WRONG. This kind of immature nonsense DOES NOT OCCUR among woment undergraduates. When did last group of sorority pledges parade around campus chanting imagery of women penetrating the anuses of men?

    Get real.

  • River Tam

    > When did last group of sorority pledges parade around campus chanting imagery of women penetrating the anuses of men?

    Who was the last male Yalie to consider fetal matter art?

  • HighStreet2010

    And there were no women present at the pundits party, where sexual assault did (allegedly) occur. It was all frat boys. Really?

    And here I thought the problem was sexual assault and the University’s handling of it- didn’t know that “immature nonsense” required federal intervention.

  • The Anti-Yale

    Art is one step up from trash, which is where the fetal matter from abortions winds up.

    The DKE parade never claimed to be Art.

    Ms. Schvartz’ put the abortion proponents in a corner. Defend THIS!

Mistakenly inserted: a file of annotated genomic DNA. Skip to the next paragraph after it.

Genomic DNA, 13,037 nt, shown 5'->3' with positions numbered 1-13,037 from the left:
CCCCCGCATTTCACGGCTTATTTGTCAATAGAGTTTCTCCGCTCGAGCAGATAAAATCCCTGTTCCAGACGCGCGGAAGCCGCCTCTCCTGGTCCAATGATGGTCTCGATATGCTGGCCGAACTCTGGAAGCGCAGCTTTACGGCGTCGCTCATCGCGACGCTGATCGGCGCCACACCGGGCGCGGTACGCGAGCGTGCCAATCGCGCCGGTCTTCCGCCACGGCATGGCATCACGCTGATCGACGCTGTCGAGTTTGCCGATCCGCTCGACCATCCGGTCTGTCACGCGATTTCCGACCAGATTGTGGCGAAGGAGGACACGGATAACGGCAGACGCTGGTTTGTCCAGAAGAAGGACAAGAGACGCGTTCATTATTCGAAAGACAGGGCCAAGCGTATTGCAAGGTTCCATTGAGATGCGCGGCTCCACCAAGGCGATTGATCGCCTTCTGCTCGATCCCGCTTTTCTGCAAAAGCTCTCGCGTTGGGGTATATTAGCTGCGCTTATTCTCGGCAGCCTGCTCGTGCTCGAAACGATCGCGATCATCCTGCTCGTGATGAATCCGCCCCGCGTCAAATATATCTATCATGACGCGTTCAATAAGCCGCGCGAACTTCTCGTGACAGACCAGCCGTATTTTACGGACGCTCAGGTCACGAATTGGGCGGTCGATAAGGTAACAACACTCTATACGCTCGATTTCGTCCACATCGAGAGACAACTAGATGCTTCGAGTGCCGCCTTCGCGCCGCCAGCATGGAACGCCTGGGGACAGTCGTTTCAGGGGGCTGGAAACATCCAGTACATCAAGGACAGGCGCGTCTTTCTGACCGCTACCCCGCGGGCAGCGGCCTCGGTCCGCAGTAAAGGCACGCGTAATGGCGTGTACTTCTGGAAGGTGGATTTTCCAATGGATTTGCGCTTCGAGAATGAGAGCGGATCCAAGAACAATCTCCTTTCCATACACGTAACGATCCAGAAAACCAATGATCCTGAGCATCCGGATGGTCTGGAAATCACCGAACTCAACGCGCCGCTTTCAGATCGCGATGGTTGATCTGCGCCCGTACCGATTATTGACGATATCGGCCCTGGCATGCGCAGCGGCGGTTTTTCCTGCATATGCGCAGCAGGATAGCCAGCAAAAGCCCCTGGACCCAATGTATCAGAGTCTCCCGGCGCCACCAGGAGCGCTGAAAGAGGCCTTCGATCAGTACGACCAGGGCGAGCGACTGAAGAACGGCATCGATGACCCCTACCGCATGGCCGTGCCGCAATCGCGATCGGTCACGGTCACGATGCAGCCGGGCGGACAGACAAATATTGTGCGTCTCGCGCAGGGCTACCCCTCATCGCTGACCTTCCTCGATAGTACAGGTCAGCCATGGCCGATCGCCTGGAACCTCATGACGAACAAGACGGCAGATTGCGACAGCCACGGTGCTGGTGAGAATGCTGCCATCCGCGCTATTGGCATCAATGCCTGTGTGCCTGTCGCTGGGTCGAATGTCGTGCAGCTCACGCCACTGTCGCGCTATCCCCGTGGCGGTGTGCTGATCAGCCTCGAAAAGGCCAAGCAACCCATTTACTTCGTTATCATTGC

• Tully

    “It must have been pretty bad [at Yale] if it got to the OCR.”

    It’s statements such as this, which assume the truth of unproven allegations, that make me worry what this quasi-legal complaint will do to Yale’s reputation–it would be extremely counter-productive, say, if the female student body declined. YDN, can you go interview some law professors and get some hard data on the standard of proof required to initiate an investigation, the nature of the investigatory procedure, and the percentages of success/failure of complaints (the complaint in the 70s was dismissed)? The irony to me is that the complainants would probably insist on the highest procedural safeguards in the case of an indigent or minority criminal defendant.